The battle at Credit Suisse over the fate of CEO Tidjane Thiam may be just the start of a broader conflict between investors and corporate boards as businesses redefine their raison d’être.

Chairman Urs Rohner came under attack from some of the bank’s biggest investors in the days before Thiam was shown the door. U.S.- and U.K.-based money managers demanded that Rohner, rather than Thiam, be held to account for the spying scandal that has shaken Switzerland’s second-largest bank. Credit Suisse would be acting against shareholders’ best interest if it removed a successful CEO, they said.

No one should be surprised the investors’ offensive failed. Thiam’s resignation was written on the wall when it became clear that the initial case—involving its former head of wealth management Iqbal Khan—was not an isolated event. “We saw a deterioration in terms of trust, reputation, and credibility among all our stakeholders,” Rohner said in media interviews after Thiam’s resignation.

It will take time to repair the damage. The Swiss financial supervisor is still investigating corporate governance at Credit Suisse in the wake of the scandal, during which a security officer killed himself.

For the record, an internal probe found that Thiam didn’t know about the snooping operations. That raises questions about what else he wasn’t aware of. Let’s not forget, Thiam also claimed he was blindsided by $1 billion in losses on trading positions in his first year on the job.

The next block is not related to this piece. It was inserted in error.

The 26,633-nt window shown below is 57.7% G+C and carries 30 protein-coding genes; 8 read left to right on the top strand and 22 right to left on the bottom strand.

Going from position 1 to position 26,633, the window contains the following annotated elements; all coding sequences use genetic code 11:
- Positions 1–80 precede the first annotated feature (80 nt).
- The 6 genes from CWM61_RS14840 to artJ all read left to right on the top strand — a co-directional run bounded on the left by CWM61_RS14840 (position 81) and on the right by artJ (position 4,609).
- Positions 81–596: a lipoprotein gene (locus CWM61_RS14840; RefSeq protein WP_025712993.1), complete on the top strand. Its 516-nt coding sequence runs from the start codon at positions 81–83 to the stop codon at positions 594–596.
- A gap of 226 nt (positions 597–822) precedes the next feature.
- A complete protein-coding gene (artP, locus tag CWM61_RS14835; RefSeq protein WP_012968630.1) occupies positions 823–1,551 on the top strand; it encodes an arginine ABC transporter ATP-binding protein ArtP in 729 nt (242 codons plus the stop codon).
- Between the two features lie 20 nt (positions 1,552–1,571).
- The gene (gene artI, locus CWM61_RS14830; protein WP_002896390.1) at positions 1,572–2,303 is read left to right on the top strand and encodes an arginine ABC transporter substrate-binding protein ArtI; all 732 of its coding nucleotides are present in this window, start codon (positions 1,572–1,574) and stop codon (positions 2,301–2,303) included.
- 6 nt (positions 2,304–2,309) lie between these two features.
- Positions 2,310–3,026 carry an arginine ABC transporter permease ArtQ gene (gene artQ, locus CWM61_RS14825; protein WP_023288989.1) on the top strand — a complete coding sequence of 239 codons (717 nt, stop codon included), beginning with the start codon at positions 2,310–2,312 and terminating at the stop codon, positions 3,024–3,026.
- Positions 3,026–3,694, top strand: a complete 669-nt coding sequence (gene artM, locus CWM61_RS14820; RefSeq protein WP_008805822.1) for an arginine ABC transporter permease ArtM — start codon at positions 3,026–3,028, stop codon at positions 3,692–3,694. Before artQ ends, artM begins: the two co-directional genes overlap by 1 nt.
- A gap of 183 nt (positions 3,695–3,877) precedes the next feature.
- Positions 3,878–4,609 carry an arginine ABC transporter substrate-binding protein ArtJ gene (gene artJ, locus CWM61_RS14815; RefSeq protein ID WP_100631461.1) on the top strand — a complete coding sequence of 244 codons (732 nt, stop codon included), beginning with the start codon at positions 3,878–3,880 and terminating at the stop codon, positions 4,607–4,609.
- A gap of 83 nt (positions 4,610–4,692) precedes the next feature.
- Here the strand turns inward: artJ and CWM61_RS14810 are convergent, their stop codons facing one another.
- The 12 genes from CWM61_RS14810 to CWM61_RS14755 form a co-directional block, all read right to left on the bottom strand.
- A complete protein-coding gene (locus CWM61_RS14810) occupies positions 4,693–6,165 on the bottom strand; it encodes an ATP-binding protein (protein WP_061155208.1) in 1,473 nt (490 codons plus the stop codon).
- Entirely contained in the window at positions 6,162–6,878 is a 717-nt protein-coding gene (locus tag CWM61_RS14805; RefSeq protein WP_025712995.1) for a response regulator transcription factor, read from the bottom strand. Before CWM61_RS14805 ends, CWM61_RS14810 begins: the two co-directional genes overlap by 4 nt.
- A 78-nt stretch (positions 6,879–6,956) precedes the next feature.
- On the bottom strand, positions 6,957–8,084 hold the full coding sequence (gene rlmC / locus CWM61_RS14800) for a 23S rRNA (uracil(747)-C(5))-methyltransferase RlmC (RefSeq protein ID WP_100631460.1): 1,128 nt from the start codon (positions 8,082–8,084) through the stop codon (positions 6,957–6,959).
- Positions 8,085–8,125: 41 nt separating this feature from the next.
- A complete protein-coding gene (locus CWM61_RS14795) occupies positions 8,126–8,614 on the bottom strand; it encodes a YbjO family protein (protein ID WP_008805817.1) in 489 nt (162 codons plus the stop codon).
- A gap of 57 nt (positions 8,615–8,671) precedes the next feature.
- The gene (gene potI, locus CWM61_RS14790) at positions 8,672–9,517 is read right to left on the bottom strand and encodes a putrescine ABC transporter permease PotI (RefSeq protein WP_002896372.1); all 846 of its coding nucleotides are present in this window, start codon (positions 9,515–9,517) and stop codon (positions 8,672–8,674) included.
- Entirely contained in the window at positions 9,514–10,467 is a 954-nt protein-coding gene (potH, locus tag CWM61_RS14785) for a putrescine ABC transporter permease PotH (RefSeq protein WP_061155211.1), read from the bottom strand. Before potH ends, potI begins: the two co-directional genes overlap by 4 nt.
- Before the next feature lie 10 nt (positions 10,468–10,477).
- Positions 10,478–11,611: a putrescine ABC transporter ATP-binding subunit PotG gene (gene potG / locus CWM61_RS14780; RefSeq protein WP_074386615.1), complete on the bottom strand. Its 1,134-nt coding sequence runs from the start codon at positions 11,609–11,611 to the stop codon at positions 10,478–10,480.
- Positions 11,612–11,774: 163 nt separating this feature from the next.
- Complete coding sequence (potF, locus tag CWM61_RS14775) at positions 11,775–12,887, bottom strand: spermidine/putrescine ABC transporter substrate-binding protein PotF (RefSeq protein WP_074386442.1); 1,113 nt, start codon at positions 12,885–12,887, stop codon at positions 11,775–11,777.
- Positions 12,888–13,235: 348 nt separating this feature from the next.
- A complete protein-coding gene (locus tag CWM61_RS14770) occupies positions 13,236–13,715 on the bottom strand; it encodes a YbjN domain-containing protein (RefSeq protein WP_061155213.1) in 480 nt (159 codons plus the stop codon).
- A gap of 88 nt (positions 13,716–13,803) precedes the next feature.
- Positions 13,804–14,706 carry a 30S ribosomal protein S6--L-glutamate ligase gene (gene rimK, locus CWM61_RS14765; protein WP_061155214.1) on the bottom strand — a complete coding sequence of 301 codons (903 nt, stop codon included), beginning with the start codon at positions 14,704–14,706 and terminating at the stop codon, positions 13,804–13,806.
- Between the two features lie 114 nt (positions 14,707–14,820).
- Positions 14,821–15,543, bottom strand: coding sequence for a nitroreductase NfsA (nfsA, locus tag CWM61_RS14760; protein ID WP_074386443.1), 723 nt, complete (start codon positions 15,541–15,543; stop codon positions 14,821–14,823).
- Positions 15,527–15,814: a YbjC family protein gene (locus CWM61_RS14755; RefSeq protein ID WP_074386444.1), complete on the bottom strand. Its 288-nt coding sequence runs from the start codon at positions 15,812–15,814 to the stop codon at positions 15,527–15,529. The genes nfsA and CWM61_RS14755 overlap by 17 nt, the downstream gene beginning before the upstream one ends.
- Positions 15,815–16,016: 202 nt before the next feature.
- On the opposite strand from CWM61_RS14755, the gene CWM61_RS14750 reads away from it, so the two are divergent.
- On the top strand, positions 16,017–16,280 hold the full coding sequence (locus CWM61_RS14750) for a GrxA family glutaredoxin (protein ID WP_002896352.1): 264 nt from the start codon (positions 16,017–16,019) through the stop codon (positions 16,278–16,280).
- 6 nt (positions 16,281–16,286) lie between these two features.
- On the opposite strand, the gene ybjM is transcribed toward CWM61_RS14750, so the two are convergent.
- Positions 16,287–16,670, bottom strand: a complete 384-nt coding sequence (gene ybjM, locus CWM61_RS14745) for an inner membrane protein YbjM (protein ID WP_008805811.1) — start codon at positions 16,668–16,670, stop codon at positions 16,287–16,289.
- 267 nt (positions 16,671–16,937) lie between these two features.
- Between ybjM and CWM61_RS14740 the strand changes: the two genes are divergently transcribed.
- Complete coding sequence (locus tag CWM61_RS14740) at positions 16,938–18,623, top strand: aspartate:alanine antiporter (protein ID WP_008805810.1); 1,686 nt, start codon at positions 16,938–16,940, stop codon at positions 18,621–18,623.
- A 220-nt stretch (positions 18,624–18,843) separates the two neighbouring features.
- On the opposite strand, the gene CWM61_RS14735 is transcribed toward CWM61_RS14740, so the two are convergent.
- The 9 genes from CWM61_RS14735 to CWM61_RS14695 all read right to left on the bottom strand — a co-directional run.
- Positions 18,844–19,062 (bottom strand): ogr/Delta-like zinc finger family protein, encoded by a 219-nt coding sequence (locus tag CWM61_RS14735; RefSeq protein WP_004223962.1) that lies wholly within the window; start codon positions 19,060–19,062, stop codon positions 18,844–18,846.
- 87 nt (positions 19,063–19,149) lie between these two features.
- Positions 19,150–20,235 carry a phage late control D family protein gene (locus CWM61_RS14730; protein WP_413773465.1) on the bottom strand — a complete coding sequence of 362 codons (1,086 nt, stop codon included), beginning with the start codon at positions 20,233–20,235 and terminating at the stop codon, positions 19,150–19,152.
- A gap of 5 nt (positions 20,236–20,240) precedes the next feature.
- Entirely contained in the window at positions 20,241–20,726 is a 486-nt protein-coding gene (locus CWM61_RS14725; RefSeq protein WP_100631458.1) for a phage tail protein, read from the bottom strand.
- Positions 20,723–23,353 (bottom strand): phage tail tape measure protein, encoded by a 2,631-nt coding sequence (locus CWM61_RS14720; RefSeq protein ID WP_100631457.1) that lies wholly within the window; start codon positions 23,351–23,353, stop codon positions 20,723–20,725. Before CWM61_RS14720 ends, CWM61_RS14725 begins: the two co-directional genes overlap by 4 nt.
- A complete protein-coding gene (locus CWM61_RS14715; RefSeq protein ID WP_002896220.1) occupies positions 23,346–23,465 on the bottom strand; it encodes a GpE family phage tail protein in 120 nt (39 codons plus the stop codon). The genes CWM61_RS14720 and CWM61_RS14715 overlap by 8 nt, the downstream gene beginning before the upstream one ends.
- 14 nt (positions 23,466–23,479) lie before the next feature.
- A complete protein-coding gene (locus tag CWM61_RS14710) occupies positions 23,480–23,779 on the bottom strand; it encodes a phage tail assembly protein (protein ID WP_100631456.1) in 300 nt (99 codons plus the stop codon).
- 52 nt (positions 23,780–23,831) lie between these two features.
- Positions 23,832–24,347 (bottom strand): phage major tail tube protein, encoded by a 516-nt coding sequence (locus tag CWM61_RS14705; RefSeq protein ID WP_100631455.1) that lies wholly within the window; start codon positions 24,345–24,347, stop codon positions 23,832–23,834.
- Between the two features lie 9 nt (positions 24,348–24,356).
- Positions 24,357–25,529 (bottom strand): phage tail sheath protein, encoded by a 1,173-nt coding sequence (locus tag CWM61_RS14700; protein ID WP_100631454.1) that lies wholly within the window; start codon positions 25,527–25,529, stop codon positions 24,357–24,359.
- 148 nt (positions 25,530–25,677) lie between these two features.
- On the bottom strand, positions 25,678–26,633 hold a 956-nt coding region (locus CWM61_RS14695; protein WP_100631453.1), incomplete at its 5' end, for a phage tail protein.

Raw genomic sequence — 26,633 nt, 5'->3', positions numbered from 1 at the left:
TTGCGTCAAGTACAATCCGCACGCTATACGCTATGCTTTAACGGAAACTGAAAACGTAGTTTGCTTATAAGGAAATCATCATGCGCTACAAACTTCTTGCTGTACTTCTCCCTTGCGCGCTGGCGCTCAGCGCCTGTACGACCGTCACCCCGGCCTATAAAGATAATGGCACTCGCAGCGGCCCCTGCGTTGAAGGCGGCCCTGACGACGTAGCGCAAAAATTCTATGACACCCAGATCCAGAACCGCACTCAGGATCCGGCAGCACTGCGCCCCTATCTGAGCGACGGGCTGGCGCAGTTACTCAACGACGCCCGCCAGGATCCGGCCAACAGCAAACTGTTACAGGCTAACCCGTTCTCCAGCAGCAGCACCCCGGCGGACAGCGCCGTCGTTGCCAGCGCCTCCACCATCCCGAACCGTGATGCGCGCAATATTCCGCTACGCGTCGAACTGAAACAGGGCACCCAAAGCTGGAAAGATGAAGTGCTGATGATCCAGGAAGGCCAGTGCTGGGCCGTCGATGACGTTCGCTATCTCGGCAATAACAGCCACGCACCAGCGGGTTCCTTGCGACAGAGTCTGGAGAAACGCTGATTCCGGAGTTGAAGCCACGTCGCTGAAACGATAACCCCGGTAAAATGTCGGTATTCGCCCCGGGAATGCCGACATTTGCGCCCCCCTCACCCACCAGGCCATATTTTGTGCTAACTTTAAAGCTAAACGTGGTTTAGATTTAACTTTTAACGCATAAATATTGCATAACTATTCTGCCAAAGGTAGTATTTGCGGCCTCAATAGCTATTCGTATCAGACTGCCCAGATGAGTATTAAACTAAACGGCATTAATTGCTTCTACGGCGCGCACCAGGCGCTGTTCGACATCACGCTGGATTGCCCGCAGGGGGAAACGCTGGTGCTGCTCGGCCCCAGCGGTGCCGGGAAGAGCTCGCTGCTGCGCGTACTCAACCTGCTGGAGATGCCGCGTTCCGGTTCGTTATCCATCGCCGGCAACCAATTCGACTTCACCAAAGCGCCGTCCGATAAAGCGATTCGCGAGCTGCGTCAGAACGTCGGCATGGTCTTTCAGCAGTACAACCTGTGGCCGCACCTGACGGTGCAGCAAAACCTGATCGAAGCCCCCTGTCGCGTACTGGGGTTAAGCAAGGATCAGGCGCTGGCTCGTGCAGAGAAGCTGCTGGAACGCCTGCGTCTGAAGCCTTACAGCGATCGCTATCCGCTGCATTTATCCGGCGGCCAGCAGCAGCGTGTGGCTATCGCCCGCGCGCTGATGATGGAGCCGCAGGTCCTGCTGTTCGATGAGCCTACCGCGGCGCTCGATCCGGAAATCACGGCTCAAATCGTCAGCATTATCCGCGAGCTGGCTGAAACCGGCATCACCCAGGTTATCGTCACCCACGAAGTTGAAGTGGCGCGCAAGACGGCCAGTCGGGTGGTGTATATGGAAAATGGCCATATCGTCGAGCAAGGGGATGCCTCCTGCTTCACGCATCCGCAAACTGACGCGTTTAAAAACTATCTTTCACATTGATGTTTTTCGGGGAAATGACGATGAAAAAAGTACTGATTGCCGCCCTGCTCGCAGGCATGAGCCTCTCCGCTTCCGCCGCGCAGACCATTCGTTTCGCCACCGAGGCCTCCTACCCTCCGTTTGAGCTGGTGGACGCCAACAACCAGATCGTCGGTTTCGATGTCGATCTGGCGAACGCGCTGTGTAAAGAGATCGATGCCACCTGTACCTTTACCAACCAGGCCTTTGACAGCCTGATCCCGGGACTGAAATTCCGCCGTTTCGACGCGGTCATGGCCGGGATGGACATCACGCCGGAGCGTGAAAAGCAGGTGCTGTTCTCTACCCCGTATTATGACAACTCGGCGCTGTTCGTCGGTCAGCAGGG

What the shareholders haven’t understood is that they don’t have the clout they once did. The notion that corporations function first and foremost to serve investors and maximize profits is falling out of favor as businesses respond to new social and environmental pressures.

At least that was the mantra at last month’s World Economic Forum, where Salesforce chairman and co-CEO Marc Benioff proclaimed that “capitalism as we have known it is dead.” For the first time in decades, the WEF updated its Davos Manifesto, a set of ethical principles, to emphasize the role of other stakeholders in the success of a business.

In this model, known as stakeholder capitalism, investing in employees, providing value to customers, dealing ethically with suppliers, supporting the community, and protecting the environment are as important as advancing the interests of shareholders.

Whether business leaders will make good on their pledges remains to be seen. But if the battle at Credit Suisse is any indication, it won’t be without a fight.


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